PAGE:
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By Constance Scrafield
What do you do when you are still idealistic enough to want to change the world? You do your Masters Degree in Engineering Entrepreneurship and Innovation, following your HBSc in Mechanical Engineering, as did Melissa Houghton, CEO and Founder of Lumago Inc., a CEO under 29.
And what do you do when you have been professional sales person in Poland and Russia all your working life, then immigrate to Canada where a few enterprises have not panned out as hoped? You decide to work with your friends and colleagues in Poland to import the best possible product for which there is an definitive need in your new Canadian marketplace. After six years in Toronto and now, growing her business for the last year and a half, this is Lara Michalewska's company, Ecolife Trade.
Every kind of thing that could warm a person's body, made from wool in Poland is on Lara Michalewska's stand here at the Royal Agricultural Winter Fair this year. Slippers of multiple sizes and styles – babies' slippers with faces and cozy designs, so many different types of warmth for feet of full foot to slip-ons are layered around her space. Beautiful whole body woollen baby suits hang from a rack atop of which are hats, mittens, gloves, baby boots. A woollen seat pad for a chair; pants with suspenders, neck warmers made to cover the body just below the neck, jackets with zippered arms and hoods, vests and a great deal more fill the interior of Ms Michalewska's space.
Her wool products are soft, clean, a quality that caresses and sooths. After her attempts with different products that were not successful here, Ms Michalewska said, “I was in contact with people I know well in Poland about the wool items – I knew they are very high quality and after investigation about importing them and the market need for them here, I decided to start this business.”
Without going back to Poland to purchase her stock, she works with her business colleagues in Poland on Skype to search for a diverse inventory. She sells beautiful protection for cyclists: warm caps with rainproof covers and half sleeves to fit over jackets and gloves, toasty wool inside and rainproof exteriors. Genius.
Speaking of genius, Melissa Houghton's system of Aquaponics is certainly worthy of the appellation. Here is how it works: a fish tank of 20 to 350 gallons, populated by fish, edible or otherwise, sits at the bottom of the construction. Water from the tank is pumped from the tank through pipes wherein plants are grown. Fish waste, while excellent as fertilizer, contains ammonia, which is not good. Therefore, the water passes through a filter of bacteria to clean the water of the harmful ammonia before it travels through the pipes.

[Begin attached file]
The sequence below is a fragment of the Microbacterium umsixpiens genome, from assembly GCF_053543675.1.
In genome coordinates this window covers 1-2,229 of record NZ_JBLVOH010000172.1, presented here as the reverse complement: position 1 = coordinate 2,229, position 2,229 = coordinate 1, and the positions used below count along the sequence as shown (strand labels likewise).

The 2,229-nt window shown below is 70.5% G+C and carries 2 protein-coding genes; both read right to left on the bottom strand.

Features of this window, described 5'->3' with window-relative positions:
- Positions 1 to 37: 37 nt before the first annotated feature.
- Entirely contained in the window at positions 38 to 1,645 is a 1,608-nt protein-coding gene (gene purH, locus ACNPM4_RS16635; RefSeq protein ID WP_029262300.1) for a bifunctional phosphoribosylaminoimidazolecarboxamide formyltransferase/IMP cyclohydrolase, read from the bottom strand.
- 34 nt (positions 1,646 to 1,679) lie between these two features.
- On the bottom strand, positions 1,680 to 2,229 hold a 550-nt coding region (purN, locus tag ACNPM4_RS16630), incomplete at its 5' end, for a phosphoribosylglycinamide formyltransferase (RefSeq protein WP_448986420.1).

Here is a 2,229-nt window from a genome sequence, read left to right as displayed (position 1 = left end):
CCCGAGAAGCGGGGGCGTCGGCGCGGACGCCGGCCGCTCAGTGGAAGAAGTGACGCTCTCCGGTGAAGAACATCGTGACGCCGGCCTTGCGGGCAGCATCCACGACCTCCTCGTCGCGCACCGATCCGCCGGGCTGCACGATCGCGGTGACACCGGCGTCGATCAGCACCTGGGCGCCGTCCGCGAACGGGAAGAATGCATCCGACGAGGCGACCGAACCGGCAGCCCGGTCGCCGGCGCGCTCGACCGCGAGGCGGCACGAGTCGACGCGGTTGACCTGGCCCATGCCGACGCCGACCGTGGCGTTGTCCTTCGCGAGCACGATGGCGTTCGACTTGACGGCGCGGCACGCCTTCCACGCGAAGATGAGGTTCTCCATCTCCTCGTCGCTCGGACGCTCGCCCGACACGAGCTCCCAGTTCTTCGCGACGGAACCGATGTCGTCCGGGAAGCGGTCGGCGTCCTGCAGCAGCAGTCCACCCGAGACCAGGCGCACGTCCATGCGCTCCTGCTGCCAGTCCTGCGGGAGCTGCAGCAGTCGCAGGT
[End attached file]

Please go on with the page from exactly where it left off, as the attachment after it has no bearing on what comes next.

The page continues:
The pipes are drilled at regular intervals with holes large enough to hold small plant baskets. In these are plants, kale, basil, lettuce of any kind and so forth. These grow and flourish and are a year round garden of nutrition. In the tank she has on display at the Royal, Ms. Houghton stocks talapia which she and her family also consume. The water concludes its trip back into the tank. From time to time, fresh water is added to the tank as needed.
Above it all, acting as substitute for sunshine, are LED lights, as the assemblage is meant to stay indoors.
The whole design and concept were created by Ms. Houghton with a group of fellow students at MacMaster University where she was doing her Masters. They developed the Aquaponic system as it is during 2015 and, realizing what the value of what they had created, they incorporated in 2016.
With government research funding covering much of the costs, granted to her as a CEO under 29, in addition to the support of her parents and her finance's parents, Ms Houghton has been able to start to establish the business as a business. She is the sole proprietor of the company now as her fellow students dropped out of the project over time.
“It's hard to go months without any pay,” she commented. “I have the support of my family and my fiance's family. When the grant came through, that was helpful too.”
She explained further, “My dad and myself make it in-house. He's a music teacher. So he works his weekends on them. We buy all the material from Home Hardware.”
They have begun to sell and lease the systems to schools, which is the plan.
She said, “Schools, libraries, community centres – any educational place. One school has committed to buying two and another is leasing one for a couple of months.”
It is a beginning with only the whole world to conquer.
Entering into any new venture is a leap of faith. Both ladies, Lara Michalewska and Melissa Houghton have done what they could by way of research and study to gaze into the possible future of their endeavours.
Ms. Michalewska is bringing a high quality product of really different and splendid design for tolerating the cold of a Canadian winter. She has been participating in Polish and Ukrainian festivals, as well as events in Cabbagetown, Toronto. She plans to have a stall for the three weeks of Christmas market during December in Nathan Phillips Square at Toronto's City Hall.
And Melissa Houghton is bringing her own thin edge of the wedge to change the world. Her ambition is simply stated: “I want to be the global leader of Aquaponics in the world.”
Come to the Royal Winter Fair to meet these ladies and so much more. The Royal is on until Sunday, November 13.
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